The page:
Skip to main content Skip to navigation

URSS Step 1: Choose your project and find a supervisor

How to choose your project

Your research topic can be an area you are interested in. It doesn’t have to be related to your degree programme or department. You can come up with your own topic, or you can find out if there are any on-going research projects you could get involved with.

The URSS is interdisciplinary. You can choose to do it in a different department from your home department. You could have a supervisor from a different department too, or even have two supervisors from different departments.

The Institute of Advanced Teaching and Learning (IATL) run sessions on Interdisciplinary Academic Writing, Ethics Application Support and Interdisciplinary Methods.

IATL news and training/skills sessions

 Browse previous URSS projects in our digital showcaseLink opens in a new window

Don’t forget you can also do your URSS project in another country

You may be eligible for some extra funding through the Turing scheme if you go abroad to a country that is not your home country.

Key dates

  • URSS Showcase: Wednesday 13 November 2024
  • Applications open:
    Friday 1 December 2023
  • Applications close:
    Sunday 4 February 2024
  • Project submission:
    Friday 25 October 2024

Contact Us

If you have any questions, please contact us at

Research project with public engagement elements

If you apply to do a research project, it should include some element of public engagement, which means communicating with the public (people outside universities and academia).

Your public engagement could happen alongside your project or take place after your research project has generated results.

Information, advice and examples about including public engagement in a research project

Public engagement project

Instead of doing a research project, you could do a full public engagement project.

The equivalent workload of undertaking a research project, these projects usually aim to engage with the public about the subject you are studying, or another topic being researched at Warwick.

Information, advice and examples about public engagement projects

How to find a supervisor

In order to apply, you will need to find a Warwick academic or post-doctoral researcher who is interested in your research topic and who is willing to act as your supervisor. The supervisor should be a subject specialist for your area of research. You will need to complete the online application together with your supervisor.

We advise that you start contacting academics once you have decided on a research topic. Look at departmental staff webpages to give you an idea of people's research interest and expertise. You could also let your personal tutor or careers advisor know that you are interested in taking part in the scheme.

Ask around in your department - email teaching staff to ask if they would consider acting as supervisor for your project.

Meet former URSS participants: come to the showcase event in November and talk to URSS participants and ask how they found their supervisor.

Checklist: Finding the right supervisor

  1. Think about how you want to present your project idea to a potential supervisor: Do you have a very clear idea of exactly what you want to research? Do you have a general theme in mind but would like some guidance from your supervisor on what your research questions should be?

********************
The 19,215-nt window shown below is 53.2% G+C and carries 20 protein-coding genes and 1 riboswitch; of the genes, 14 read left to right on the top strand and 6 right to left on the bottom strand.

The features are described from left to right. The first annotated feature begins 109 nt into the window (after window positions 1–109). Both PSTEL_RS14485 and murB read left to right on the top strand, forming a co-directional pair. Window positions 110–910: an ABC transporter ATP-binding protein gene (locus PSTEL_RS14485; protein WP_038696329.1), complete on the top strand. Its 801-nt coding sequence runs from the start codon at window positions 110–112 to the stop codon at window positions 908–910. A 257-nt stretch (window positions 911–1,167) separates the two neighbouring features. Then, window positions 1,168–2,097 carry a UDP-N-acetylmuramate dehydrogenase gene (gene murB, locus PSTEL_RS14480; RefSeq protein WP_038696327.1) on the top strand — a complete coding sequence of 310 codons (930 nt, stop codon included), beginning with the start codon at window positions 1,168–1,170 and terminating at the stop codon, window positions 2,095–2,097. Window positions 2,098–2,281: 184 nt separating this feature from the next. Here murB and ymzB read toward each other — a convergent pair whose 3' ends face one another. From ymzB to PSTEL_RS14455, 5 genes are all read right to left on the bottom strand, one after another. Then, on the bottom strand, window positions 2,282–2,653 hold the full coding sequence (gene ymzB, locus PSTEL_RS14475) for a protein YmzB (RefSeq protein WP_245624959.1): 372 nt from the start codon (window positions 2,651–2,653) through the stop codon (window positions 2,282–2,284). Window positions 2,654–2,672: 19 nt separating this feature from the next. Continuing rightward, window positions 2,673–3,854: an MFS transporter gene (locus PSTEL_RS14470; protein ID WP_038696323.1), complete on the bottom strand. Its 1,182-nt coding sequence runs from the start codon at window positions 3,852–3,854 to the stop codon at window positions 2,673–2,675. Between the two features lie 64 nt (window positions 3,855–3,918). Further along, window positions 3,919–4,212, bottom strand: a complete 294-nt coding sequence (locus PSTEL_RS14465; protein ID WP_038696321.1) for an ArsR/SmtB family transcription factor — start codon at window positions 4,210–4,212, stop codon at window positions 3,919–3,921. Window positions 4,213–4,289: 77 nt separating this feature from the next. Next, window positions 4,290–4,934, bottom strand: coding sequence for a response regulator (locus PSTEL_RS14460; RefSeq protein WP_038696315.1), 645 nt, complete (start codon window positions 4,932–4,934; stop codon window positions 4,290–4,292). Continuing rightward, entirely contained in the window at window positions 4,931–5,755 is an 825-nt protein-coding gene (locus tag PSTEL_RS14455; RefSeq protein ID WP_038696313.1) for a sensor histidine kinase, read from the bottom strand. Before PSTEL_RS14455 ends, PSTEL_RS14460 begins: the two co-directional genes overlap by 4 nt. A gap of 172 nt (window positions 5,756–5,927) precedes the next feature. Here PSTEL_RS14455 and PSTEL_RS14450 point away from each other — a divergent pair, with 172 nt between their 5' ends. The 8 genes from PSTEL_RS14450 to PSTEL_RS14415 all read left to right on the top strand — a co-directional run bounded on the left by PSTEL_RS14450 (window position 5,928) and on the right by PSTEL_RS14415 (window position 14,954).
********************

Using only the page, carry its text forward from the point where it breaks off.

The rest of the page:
2. Look for supervisors who are interested in your area of research. You can check academic staff’s research interests and publications on departmental web pages, or you can talk to academic staff with whom you already have a good relationship, such as your personal tutor, to see if they can recommend someone.
  3. Meet your supervisor to discuss your project idea. It’s important that you have a good relationship with your supervisor and that you feel you can work with them. If, after an initial meeting, you don’t feel that a supervisor is a good fit it is OK to politely let them know and keep looking for someone else.
  4. Have an open conversation with your supervisor about how you would like to work with them and how they would like to work with you. This will help make sure your expectations are aligned and prevents issues later on.
  5. If you and the supervisor are happy to work together, get their agreement to complete the URSS application form with you and make them aware of the deadline.

Browse department staff profile pages to find a supervisor with the right research interests

Template email to approach your chosen supervisor

Travelling Abroad

Can I do my project overseas?

You can travel abroad if the trip is directly related to your research and the destination is considered safe, and the Foreign & Commonwealth Office have not issued any travel restrictions.

GOV.UK Foreign travel AdviceLink opens in a new window

You will be required to complete a Risk Assessment form before you travel.

Can I go to more than one destination?

It is possible to carry out your project in several destinations. All countries and cities you plan to visit should be listed on the application and the Risk Assessment form if your application is approved.

Do I have to spend the entire duration of the project overseas?

You do not have to spend the entire duration of the project overseas. You can choose to visit a country for part of the project, perhaps 3 weeks of an 8 week project.

Do I need travel insurance?

If you travel abroad for your URSS you will be covered by Warwick’s Travel Insurance policy.

Can I stay on campus over the summer?

On campus accommodation is available over the summer. For further information see Student Information Centre FAQ's Section 5 (